to penetrate into or run through (something), as a sharp, pointed dagger, object, or instrument does.
to make a hole or opening in.
to bore into or through; tunnel.
to make (a hole, opening, etc.) by or as by boring or perforating.
to make a way or path into or through: a road that pierces the dense jungle.
to penetrate with the eye or mind; see into or through: She couldn't pierce his thoughts.
to affect sharply with some sensation or emotion, as of cold, pain, or grief: The wind pierced her body. Her words pierced our hearts.
to sound sharply through (the air, stillness, etc.): A pistol shot pierced the night.
to force or make a way into or through something; penetrate: to pierce to the heart.
- pierce·a·ble, adjective
- piercer, noun
- un·pierce·a·ble, adjective
Other definitions for Pierce (2 of 2)
Franklin, 1804–69, 14th president of the U.S. 1853–57.
John Robinson, 1910–2002, U.S. electrical engineer: helped develop communications satellites.
Dictionary.com Unabridged Based on the Random House Unabridged Dictionary, © Random House, Inc. 2023
How to use pierce in a sentence
Trains generate so much noise that the deep waves can pierce through.Vibrations from trains could help seismologists peer underground | Rahul Rao | February 1, 2021 | Popular-Science
The outage shows the need for backup plans for businesses and schools relying so heavily on it, pierce said.Big Internet outages hit the East Coast, causing issues for Verizon, Zoom, Slack, Gmail | Rachel Lerman | January 26, 2021 | Washington Post
pierce canceled his inaugural ball and entered office grieving and exhausted.Not all presidents’ dance skills are created equal | Bonnie Berkowitz, Joanne Lee | January 21, 2021 | Washington Post
The Rams established control after the break, piercing the Mason defense for easy baskets and forcing the hosts into turnovers and missed shots.Chaos in D.C. sparked an important conversation before George Mason’s loss to rival VCU | Steven Goff | January 7, 2021 | Washington Post
Its leaves produce sugars by photosynthesis, but instead of roots, it has structures that pierce the host tree’s vital tissues to suck out nutrients and water.
She had low-grade blood poisoning in her ear from the pin she used to pierce it.‘My Crazy Love’ Reveals the Craziest Lies People Tell for Love | Kevin Fallon | November 18, 2014 | THE DAILY BEAST
pierce BROSNAN The Irish actor and ex-James Bond—whose father was Scottish—is cool either way.Celebs Pick Sides on Scotland Referendum: Sean Connery, Andy Murray, Prince Harry, and More | Marlow Stern | September 19, 2014 | THE DAILY BEAST
Murphy rarely mentions the law in his appearances in this district running from north of Palm Beach to Fort pierce.
pierce sounded genuinely anguished about the unintended consequences of the bill he supported.Republicans Go From Anti-Gay to No Way on Arizona Bill | Eleanor Clift | February 25, 2014 | THE DAILY BEAST
I thought you were a hoot on Community as the lawyer for the estate of pierce.Kentucky’s Finest Antihero: Walton Goggins on Justified’s Chameleon Villain | Allen Barra | February 11, 2014 | THE DAILY BEAST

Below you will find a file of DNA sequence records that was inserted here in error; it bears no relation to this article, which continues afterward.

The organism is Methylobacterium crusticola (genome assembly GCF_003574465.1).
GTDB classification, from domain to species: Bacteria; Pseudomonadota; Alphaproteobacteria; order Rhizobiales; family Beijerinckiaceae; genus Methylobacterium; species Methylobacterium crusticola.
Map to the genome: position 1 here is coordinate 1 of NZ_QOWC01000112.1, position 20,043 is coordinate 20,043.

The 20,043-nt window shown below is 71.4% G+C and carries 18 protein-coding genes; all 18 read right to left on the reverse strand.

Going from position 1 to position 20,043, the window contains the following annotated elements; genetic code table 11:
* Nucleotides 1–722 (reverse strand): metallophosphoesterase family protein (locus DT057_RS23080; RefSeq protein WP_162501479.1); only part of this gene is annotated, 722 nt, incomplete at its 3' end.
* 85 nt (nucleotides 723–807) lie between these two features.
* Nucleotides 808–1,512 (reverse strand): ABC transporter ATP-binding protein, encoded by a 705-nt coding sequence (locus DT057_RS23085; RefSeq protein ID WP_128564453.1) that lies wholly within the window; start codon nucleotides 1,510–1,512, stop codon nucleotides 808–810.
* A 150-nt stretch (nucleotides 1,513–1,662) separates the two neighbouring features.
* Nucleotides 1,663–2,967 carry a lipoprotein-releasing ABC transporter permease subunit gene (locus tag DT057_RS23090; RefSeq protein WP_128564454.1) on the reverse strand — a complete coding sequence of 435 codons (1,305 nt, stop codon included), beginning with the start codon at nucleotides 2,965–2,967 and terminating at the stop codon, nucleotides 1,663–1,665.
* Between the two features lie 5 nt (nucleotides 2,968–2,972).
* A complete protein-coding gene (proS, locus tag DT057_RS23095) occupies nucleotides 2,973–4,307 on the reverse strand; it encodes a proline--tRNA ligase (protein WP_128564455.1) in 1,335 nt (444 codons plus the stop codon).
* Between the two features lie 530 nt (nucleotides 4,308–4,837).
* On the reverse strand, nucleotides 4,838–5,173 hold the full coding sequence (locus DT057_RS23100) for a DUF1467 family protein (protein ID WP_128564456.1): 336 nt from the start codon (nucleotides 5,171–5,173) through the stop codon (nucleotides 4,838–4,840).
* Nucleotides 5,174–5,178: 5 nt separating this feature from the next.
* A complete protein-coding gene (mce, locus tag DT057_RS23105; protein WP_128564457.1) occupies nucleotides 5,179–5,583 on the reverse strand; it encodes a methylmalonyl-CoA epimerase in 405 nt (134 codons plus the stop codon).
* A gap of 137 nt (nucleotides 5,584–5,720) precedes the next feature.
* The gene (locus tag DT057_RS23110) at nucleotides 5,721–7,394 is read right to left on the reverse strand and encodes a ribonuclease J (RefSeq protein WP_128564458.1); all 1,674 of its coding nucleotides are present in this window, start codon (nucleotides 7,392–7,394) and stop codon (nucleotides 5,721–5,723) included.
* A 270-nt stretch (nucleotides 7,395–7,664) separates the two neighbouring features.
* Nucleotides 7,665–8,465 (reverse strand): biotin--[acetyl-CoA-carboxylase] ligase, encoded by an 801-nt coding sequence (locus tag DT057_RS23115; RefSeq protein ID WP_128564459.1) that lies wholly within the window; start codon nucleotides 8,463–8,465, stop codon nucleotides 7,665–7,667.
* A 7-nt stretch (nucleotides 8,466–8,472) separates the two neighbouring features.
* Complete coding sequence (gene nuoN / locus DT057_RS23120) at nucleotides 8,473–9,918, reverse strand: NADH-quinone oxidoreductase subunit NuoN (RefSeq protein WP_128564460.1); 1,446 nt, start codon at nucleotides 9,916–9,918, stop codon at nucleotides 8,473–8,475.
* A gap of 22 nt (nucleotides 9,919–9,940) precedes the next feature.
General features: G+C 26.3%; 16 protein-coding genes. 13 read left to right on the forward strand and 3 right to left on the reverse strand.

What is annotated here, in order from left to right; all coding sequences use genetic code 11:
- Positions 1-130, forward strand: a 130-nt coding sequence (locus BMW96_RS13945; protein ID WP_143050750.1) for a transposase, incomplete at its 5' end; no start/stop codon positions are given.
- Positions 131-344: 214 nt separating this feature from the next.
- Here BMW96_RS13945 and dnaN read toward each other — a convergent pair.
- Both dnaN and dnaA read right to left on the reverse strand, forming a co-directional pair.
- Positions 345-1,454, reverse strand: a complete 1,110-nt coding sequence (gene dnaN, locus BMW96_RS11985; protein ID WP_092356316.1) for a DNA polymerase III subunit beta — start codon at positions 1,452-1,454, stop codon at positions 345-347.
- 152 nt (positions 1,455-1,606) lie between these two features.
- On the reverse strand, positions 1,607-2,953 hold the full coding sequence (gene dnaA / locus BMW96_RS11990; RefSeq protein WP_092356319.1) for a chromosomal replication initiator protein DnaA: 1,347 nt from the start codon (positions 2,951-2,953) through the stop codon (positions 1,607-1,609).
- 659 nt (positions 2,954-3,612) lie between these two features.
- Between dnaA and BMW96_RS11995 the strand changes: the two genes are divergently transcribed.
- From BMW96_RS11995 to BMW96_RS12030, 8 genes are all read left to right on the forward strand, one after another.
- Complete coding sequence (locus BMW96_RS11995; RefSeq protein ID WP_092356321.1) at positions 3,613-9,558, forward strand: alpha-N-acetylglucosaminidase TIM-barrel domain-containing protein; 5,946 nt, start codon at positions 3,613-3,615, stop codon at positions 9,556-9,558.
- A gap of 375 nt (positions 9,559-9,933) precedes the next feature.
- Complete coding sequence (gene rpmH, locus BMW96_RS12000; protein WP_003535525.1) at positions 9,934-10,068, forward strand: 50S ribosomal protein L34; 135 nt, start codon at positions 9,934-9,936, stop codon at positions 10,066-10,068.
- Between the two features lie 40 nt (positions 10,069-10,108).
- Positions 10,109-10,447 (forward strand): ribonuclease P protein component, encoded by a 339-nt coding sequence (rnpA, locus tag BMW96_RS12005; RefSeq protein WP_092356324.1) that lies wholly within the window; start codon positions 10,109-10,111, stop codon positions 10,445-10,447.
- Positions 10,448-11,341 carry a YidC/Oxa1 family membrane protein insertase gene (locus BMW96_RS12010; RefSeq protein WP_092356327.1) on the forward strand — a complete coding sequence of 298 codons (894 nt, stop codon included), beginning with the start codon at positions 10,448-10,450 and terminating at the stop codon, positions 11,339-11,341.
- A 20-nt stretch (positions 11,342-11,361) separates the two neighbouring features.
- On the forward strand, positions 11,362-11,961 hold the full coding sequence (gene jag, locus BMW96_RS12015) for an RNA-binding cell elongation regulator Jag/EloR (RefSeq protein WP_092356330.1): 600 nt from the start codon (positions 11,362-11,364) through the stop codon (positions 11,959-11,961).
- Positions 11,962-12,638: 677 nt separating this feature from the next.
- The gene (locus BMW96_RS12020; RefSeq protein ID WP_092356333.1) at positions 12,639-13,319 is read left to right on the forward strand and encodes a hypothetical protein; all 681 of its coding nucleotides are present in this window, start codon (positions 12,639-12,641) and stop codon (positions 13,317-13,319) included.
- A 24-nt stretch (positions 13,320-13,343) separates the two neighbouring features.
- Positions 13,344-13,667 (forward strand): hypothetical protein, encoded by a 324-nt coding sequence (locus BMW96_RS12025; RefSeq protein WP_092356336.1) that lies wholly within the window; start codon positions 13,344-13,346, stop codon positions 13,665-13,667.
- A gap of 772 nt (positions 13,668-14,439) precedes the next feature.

If the hunter venture to come close to such a monster, and his dagger fail to pierce the vital spot, there is no help for him.Alila, Our Little Philippine Cousin | Mary Hazelton Wade
Loftily pierce the tall white minarets into the quivering heavens, while the solemn cypress throws its shade below.Tobacco; Its History, Varieties, Culture, Manufacture and Commerce | E. R. Billings.
But one morning the sky was gray and gloomy, and the sun could not pierce through the heavy clouds.The Later Cave-Men | Katharine Elizabeth Dopp
The vociferous tones pierce my ears, and my heart bleeds at his meaningless declamation.Prison Memoirs of an Anarchist | Alexander Berkman
No cry of tormented soul shall pierce these walls of stone, much less the heart of man.Prison Memoirs of an Anarchist | Alexander Berkman
British Dictionary definitions for pierce (1 of 2)
to form or cut (a hole) in (something) with or as if with a sharp instrument
to thrust into or penetrate sharply or violently: the thorn pierced his heel
to force (a way, route, etc) through (something)
(of light) to shine through or penetrate (darkness)
(also intr) to discover or realize (something) suddenly or (of an idea) to become suddenly apparent
(of sounds or cries) to sound sharply through (the silence)
to move or affect (a person's emotions, bodily feelings, etc) deeply or sharply: the cold pierced their bones
(intr) to penetrate or be capable of penetrating: piercing cold
- pierceable, adjective
- piercer, noun
British Dictionary definitions for Pierce (2 of 2)
Franklin. 1804–69, US statesman; 14th president of the US (1853–57)
Collins English Dictionary - Complete & Unabridged 2012 Digital Edition © William Collins Sons & Co. Ltd. 1979, 1986 © HarperCollins Publishers 1998, 2000, 2003, 2005, 2006, 2007, 2009, 2012